2020 11-11 SB Channel
There was cool fall weather, clear skies, no wind and unlimited vistas to behold in the Santa Barbara Channel today. The water was also very blue and clear. A small bump from overnight winds to the northwest didn’t do much to deter our locating and closely watching: 3+ humpback whales, 1 fin whale, 1 giant blue whale, 500 short- beaked common dolphins and 400 long-beaked common dolphins. Our course took us to the southwest where we ended up in The Lanes north of Carrington Point, Santa Rosa Island.
Calm seas and wonderful views of mainland and island canyons were the only “sightings” for the first leg of the excursion. Our first of the 5 different species of cetacean was a lone adult humpback located just past the NOAA weather buoy. It was moving slowly west. We continued to aim for Santa Rosa.
Soon a large pod of highly animated short-beaked common dolphins located the Condor Express. As is often the case, these little cetaceans were very aerial today including several “high flyers.” Other acrobatics were watched as well. Captain Dave continued his heading to Santa Rosa waters.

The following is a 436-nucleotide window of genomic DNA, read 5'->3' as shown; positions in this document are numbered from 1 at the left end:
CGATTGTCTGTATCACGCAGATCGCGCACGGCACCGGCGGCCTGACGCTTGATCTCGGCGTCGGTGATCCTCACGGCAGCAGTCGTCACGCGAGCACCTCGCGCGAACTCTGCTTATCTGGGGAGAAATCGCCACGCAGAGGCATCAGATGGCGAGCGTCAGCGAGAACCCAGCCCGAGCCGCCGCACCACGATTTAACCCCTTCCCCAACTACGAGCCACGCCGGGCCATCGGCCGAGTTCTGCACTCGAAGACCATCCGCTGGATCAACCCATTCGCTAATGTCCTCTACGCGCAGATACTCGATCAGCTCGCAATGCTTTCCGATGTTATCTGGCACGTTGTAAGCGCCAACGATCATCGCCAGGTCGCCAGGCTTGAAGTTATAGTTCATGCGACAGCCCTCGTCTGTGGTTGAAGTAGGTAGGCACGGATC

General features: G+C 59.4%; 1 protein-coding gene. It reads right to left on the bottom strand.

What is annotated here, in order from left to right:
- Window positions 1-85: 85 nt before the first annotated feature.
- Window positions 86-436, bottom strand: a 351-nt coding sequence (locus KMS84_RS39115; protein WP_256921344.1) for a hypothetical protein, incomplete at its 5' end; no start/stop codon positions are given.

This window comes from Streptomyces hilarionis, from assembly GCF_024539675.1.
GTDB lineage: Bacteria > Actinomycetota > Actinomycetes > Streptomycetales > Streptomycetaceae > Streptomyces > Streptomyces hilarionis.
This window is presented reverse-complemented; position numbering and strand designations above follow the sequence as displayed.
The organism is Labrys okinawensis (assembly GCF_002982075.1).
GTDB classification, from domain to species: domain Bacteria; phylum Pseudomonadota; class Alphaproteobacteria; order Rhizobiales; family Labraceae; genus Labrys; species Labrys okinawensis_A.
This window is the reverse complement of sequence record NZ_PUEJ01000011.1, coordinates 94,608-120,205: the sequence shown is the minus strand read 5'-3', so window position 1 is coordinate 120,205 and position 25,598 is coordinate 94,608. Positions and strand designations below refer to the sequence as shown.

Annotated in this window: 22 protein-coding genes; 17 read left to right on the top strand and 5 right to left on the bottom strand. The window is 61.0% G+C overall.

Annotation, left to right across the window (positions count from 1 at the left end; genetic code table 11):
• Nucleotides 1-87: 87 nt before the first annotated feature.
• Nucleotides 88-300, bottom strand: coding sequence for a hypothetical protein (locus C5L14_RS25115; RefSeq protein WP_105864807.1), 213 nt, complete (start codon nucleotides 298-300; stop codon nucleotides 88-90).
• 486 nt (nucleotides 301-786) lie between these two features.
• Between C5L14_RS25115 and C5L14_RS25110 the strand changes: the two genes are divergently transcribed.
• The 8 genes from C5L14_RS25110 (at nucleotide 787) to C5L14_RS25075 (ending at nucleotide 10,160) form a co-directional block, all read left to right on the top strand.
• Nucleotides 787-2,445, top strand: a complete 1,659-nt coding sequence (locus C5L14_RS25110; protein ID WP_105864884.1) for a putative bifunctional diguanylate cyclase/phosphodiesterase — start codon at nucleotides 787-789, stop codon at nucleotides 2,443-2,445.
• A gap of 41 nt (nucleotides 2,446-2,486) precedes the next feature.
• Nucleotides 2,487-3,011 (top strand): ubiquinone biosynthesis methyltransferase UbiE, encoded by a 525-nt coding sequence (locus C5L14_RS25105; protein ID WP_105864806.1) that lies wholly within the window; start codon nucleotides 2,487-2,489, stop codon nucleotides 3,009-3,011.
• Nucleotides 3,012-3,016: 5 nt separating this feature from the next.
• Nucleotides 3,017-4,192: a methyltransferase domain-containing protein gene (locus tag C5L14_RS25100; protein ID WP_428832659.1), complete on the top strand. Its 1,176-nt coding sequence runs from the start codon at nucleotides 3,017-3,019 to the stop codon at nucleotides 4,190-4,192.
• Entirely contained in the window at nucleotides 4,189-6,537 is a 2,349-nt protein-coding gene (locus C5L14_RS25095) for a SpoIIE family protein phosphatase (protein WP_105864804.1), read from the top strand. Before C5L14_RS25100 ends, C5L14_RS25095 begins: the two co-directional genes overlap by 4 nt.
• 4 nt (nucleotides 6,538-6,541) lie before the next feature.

In The Lanes north of Carrington Point we watched 2 additional humpbacks, one a juvenile. Both were moving along without deep dives and did not fluke-up. Additional humpback spouts were seen in the vicinity. A very friendly fin whale came up close and swam alongside the boat for quite a while. Great looks were had by all.
The sharp and earnest eyes of one of our deckhands detected a tall spout at a moderate distance. He was adamant about it belonging to a giant blue whale. Upon reaching the area, it was, indeed, a large adult whale that took several long surface breathing intervals and did the typical circling around that our local giant blues are known for.
While we watched the fin and the giant blue, a large herd of long-beaked common dolphins swam through the zone and interacted with the boat and the whales.
You never know what Mother Nature has in store.
Bob Perry Condor Express, and CondorExpressPhotos.com